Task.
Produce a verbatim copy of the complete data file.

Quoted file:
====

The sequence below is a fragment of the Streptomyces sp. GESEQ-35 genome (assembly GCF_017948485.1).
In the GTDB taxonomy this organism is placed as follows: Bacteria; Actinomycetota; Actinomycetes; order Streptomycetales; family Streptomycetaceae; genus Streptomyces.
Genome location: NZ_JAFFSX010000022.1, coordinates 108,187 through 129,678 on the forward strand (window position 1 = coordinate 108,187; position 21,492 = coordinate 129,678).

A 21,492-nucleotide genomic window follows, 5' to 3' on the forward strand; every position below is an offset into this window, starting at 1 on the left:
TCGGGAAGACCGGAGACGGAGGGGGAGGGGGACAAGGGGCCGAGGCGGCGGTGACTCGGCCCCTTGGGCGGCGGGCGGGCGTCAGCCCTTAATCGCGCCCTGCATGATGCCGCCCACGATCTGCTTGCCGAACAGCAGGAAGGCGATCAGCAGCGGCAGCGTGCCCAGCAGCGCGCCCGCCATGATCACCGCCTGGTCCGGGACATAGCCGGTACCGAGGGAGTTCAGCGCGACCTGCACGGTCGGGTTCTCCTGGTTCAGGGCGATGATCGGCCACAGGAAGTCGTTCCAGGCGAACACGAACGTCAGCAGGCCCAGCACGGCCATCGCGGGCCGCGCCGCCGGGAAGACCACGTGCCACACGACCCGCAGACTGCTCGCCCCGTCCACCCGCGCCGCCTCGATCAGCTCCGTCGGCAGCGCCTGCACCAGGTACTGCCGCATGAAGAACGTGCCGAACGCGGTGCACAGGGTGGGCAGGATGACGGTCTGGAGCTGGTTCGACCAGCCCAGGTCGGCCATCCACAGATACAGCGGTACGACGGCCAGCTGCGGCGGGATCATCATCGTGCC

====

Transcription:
The sequence below is a fragment of the Streptomyces sp. GESEQ-35 genome (assembly GCF_017948485.1).
In the GTDB taxonomy this organism is placed as follows: Bacteria; Actinomycetota; Actinomycetes; order Streptomycetales; family Streptomycetaceae; genus Streptomyces.
Genome location: NZ_JAFFSX010000022.1, coordinates 108,187 through 129,678 on the forward strand (window position 1 = coordinate 108,187; position 21,492 = coordinate 129,678).

A 21,492-nucleotide genomic window follows, 5' to 3' on the forward strand; every position below is an offset into this window, starting at 1 on the left:
TCGGGAAGACCGGAGACGGAGGGGGAGGGGGACAAGGGGCCGAGGCGGCGGTGACTCGGCCCCTTGGGCGGCGGGCGGGCGTCAGCCCTTAATCGCGCCCTGCATGATGCCGCCCACGATCTGCTTGCCGAACAGCAGGAAGGCGATCAGCAGCGGCAGCGTGCCCAGCAGCGCGCCCGCCATGATCACCGCCTGGTCCGGGACATAGCCGGTACCGAGGGAGTTCAGCGCGACCTGCACGGTCGGGTTCTCCTGGTTCAGGGCGATGATCGGCCACAGGAAGTCGTTCCAGGCGAACACGAACGTCAGCAGGCCCAGCACGGCCATCGCGGGCCGCGCCGCCGGGAAGACCACGTGCCACACGACCCGCAGACTGCTCGCCCCGTCCACCCGCGCCGCCTCGATCAGCTCCGTCGGCAGCGCCTGCACCAGGTACTGCCGCATGAAGAACGTGCCGAACGCGGTGCACAGGGTGGGCAGGATGACGGTCTGGAGCTGGTTCGACCAGCCCAGGTCGGCCATCCACAGATACAGCGGTACGACGGCCAGCTGCGGCGGGATCATCATCGTGCC